Geomagnetic storm will happen again: BoM

Could affect power grids, sensitive IT systems

The geomagnetic space storm that was created after a solar eruption and affected high frequency shortwave radios across the globe last week will inevitably happen again, warned scientists.

Bureau of Meteorology deputy manager, Dr David Neudegg, said the event was not a one off, with the coronal mass ejection (CME), or a large burst of solar wind, being the biggest of its kind in years.

“We’re on the upswing now from a very deep solar minimum, which is why this particular event has had a lot of interest,” Neudegg told Computerworld Australia. “We haven’t had a CME of this size for about four years.”

While the most recent space storm didn’t affect wireless internet or mobile phones and other devices, Neudegg said the impact of such events on new technologies is often unknown until a space storm takes place.

“Every 11 years when there’s a solar max, there’s always new technologies that haven’t been thought of as a problem before,” he said. “They get more sensitive, so there could be some IT implications that we might not be aware of with radiation and especially sensitive electronics.”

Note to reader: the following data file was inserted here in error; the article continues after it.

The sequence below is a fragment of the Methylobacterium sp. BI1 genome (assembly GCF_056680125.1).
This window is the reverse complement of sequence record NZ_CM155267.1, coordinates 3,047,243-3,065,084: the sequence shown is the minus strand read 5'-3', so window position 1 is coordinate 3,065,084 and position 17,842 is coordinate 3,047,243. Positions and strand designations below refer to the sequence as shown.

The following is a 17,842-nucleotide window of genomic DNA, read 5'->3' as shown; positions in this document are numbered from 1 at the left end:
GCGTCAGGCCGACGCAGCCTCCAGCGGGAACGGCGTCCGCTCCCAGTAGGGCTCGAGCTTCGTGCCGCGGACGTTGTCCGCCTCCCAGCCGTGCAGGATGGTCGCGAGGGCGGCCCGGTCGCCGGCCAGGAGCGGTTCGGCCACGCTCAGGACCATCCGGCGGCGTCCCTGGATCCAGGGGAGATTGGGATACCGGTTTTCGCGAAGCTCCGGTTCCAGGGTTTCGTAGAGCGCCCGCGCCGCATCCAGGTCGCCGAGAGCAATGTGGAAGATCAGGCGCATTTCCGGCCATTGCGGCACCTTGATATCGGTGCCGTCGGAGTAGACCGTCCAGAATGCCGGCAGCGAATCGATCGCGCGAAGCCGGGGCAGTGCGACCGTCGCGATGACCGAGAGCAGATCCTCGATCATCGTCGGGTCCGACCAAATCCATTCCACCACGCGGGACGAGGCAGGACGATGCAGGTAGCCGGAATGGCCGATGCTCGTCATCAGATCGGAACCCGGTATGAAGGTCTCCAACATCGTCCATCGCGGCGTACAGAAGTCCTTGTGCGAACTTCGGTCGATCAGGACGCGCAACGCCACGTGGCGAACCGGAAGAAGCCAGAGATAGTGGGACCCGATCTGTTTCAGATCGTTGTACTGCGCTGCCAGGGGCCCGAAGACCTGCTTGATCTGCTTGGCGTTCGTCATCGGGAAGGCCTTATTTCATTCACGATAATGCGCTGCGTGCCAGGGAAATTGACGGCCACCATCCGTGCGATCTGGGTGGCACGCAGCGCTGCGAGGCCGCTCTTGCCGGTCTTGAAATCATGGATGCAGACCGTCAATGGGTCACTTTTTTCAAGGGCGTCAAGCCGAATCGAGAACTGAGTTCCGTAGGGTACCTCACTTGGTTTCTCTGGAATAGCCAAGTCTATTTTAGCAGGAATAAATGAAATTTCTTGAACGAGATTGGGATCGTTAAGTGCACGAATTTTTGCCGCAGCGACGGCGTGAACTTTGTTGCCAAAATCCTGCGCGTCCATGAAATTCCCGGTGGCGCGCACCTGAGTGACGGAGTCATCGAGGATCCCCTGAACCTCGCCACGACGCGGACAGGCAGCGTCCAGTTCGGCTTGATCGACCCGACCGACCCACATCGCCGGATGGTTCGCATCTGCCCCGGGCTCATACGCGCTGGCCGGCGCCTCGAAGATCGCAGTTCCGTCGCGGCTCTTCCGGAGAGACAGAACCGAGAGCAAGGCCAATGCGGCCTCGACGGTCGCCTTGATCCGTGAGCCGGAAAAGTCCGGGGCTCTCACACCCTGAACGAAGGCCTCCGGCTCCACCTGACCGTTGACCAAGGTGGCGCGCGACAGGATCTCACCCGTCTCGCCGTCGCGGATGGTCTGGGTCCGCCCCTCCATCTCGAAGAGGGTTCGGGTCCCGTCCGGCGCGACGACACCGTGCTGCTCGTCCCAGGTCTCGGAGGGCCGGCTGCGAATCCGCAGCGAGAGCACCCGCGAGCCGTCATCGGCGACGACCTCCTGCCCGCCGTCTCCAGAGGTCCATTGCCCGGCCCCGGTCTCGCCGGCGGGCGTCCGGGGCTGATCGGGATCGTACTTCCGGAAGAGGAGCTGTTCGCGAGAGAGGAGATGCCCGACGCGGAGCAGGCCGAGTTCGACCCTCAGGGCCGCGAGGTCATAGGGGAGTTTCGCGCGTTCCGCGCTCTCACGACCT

One effect of another storm could be on power grids, with Neudegg saying that the space storm last week would need to be bigger in order to have such an effect.

“You can get big enough electric currents up in the ground that can send power surges through the power grids and knock out the transformers,” he said. “You’d need one a fair bit bigger than one on Friday to do that.”

While Neudegg can only predict when such storms will take place, he did say that there was an overwhelming chance that this will happen within the next few years.

“In the next three or four years, there’s a good chance of getting a few bigger than this one. I’d be surprised if there aren’t a few more this size,” he said.

“Statistically we shouldn’t get too many big events but there is always room for one to come out of the blue. It’s still possible for a big sun spot to appear.”

Follow Lisa Banks on Twitter: @CapricaStar

Follow Computerworld Australia on Twitter: @ComputerworldAU

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Tags mobileinternetBureau of Meteorology (BoM)power gridsgeomagnetic stormcoronal mass ejection (CME)

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